Presentation on theme: "Customer Service in the Earl K. Long Library. Customer Service Why is Customer Service Important? Good relations with the University community Good relations."— Presentation transcript:
Customer Service in the Earl K. Long Library
Customer Service Why is Customer Service Important? Good relations with the University community Good relations with the New Orleans community Helps fulfill information needs Makes for a more pleasant experience
“Top Ten” Tips Smile and make eye contact Be aware of your body language and tone of voice If it doesn’t come natural, practice your greetings Remember to say the magic words: please, thank you, and you’re welcome Notice the people around you and offer to help them
5 More… Remember to put the person in front of you first Address and correct mistakes ASAP If you don’t know the answer, don’t make one up—always ask for help Keep your phone on vibrate—never answer it during a reference interview! Offer follow-up to the person
How to handle busy times… There are times when the desk is dead…and times where everyone needs help at once. How do you handle this sudden burst of popularity? The next few slides should help you with that.
Order of Assistance It is important to remember this order of assistance: 1) In person 2) On the phone 3) Online
In person Usually, first-come, first-served is the way to go, but there can be exceptions to this rule. When helping someone with a detailed reference question, it is okay to take a moment and check with any other users in line. Let the person you are helping know that you just want to take a moment to get the line cleared Ask the next user what he/she needs help with. Often, it’s a simple question like, “where is the bathroom?” or “what are your hours?” If it is another question that will take some time… Reassure that user that you will help him/her as soon as you can Don’t be afraid to refer the question to a reference librarian! That’s what we are here for!
On the phone Phone reference is very important, but we must remember to focus on the person in front of us. If you are helping someone in person and the phone rings… Excuse yourself to the person in front of you and answer the phone If it is a brief question (“what are your hours?”), answer the question If it is a detailed question, refer the user to the proper department or explain to the person that you will have to place them on hold/call them back Never spend more than a minute on the phone when someone in person needs help Again, don’t be afraid to call on the reference librarian!
Scenario #1 Jimmy is sitting at a computer, just staring at the screen. Occasionally, you see him look your way, toward the desk. He never makes direct eye contact, and he doesn’t say a word. He’s just sitting there, and nothing is happening—the mouse isn’t moving, and he isn’t typing. Do you wait for him to ask for help? Do you walk over and say something? If so, what?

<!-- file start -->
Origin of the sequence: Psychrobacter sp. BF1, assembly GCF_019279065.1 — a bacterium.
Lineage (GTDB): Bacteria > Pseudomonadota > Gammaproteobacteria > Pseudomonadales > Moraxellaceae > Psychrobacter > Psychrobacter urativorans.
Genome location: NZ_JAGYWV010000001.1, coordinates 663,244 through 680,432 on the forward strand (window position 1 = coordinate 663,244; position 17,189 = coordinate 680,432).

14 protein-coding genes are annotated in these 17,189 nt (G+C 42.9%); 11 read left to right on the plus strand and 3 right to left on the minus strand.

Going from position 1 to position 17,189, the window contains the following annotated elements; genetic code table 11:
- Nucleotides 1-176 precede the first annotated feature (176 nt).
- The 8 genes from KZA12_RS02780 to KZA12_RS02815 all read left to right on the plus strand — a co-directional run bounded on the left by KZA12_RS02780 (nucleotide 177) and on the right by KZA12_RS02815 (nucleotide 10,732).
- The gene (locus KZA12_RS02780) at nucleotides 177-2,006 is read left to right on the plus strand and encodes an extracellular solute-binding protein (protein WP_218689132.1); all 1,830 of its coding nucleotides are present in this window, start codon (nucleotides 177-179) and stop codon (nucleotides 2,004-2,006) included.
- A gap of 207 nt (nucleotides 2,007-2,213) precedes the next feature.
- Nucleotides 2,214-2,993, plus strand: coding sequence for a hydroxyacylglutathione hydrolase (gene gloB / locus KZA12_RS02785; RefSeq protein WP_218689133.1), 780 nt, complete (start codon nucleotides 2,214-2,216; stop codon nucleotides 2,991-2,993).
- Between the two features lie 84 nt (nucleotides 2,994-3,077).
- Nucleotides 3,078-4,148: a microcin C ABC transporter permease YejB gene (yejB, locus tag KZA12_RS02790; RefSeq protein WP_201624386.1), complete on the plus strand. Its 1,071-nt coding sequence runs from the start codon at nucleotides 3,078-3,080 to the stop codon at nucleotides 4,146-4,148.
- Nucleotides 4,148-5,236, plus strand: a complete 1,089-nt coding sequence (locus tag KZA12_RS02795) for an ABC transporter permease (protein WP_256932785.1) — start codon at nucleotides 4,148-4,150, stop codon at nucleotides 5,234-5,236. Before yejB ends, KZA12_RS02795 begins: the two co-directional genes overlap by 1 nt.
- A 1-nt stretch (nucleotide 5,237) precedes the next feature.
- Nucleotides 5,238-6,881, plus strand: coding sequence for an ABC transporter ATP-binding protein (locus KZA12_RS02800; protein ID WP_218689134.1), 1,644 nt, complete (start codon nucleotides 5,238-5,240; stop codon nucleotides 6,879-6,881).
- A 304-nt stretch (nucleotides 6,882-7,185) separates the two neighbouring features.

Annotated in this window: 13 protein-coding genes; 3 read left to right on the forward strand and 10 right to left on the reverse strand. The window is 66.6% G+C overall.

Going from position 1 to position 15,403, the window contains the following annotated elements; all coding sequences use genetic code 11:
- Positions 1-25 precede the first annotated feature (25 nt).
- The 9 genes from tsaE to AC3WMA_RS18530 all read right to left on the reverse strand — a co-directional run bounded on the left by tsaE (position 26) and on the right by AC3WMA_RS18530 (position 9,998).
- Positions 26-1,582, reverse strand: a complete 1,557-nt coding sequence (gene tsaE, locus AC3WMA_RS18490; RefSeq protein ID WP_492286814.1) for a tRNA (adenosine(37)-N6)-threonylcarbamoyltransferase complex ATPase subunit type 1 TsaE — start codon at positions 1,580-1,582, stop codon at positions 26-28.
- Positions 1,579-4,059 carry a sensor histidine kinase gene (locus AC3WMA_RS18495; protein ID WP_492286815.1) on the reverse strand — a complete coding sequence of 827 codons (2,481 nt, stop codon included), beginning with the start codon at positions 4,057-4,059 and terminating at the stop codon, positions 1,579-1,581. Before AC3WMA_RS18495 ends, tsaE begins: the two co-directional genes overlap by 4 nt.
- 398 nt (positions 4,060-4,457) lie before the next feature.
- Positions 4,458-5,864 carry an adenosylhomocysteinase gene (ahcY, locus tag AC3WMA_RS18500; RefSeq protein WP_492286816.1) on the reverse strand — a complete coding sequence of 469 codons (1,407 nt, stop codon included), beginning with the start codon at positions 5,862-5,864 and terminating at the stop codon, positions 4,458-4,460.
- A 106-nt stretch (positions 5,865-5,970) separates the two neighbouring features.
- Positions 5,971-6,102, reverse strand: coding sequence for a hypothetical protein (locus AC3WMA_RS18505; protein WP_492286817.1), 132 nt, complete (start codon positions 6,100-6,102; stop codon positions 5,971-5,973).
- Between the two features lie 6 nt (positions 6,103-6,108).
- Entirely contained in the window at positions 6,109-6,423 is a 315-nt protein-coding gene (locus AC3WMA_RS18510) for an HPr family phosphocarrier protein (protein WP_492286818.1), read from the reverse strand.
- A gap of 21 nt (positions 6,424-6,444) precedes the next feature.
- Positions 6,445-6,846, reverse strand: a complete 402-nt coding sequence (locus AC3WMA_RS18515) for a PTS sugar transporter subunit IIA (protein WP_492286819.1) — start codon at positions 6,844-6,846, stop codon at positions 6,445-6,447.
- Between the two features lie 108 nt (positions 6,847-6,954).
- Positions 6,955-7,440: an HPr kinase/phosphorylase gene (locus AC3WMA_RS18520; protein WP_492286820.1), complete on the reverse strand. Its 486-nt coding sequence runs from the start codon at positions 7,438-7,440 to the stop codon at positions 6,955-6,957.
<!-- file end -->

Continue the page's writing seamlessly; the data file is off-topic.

Be Proactive! Be approachable at all times. Be aware of your surroundings. Watch for a user’s needs, without being a nuisance. Don’t assume the users will come to you…sometimes you must go to the them.
Scenario #2 You are sitting at the desk at the beginning of a shift. Anita walks up to the desk and tells you that she needs a particular book. You search the catalog, and it is not a book we own. In fact, the nearest library that owns the book is in Mississippi. You offer to help her ILL the book, but she says she needs it now. She starts to yell at you and call you names. Do you yell back and call her names? Do you remain calm? Listen. Smile. Offer to contact the librarian on duty for her? How would you handle it?
The “Problem” or “Irate” Patron Be calm Listen and let them be heard Make sure your supervisor or a librarian knows about the problem immediately Understand that it’s not personal
When No One is Available If you have problems with a user when a librarian is not available, it is important to remain calm… 1. Find the correct person to handle the problem (your supervisor, a particular librarian, etc.) 2. Explain to the upset user that the person who can help him/her is not available at the moment 3. Give the person the business card for the appropriate individual, if available. 4. If not, write down the information for the problem person (the name, title, number, and address of the appropriate librarian/staff person) 5. Offer to take a message for the appropriate person—be sure to get the user’s information (name, address, problem)
After you do all of that… Send a quick to the librarian/staff person you referred the user to (and CC the to your supervisor). Do this even if the person did not want to leave a message. Why? Chances are the person will return…it is always good to give us a heads-up about the situation, so we know how to handle it. It protects you and us from making a sticky situation even stickier.
Some conclusions Good customer service is a long-term, daily commitment It is something that you never truly master…but rather something that is a long-term practice It can only make things better…just as poor customer service can only make things worse. Cultivating good customer service skills will help you throughout your life, no matter where you are or what you are doing.
Acknowledgements Originally created by Dayne Sherman, Southeastern Louisiana University (Hammond, LA) Edited for the Earl K. Long Library by Rodney Clare Jackman, formerly of University of New Orleans Revised by Sonnet Erin Brown, Federal Documents/Reference Librarian 12 June 2009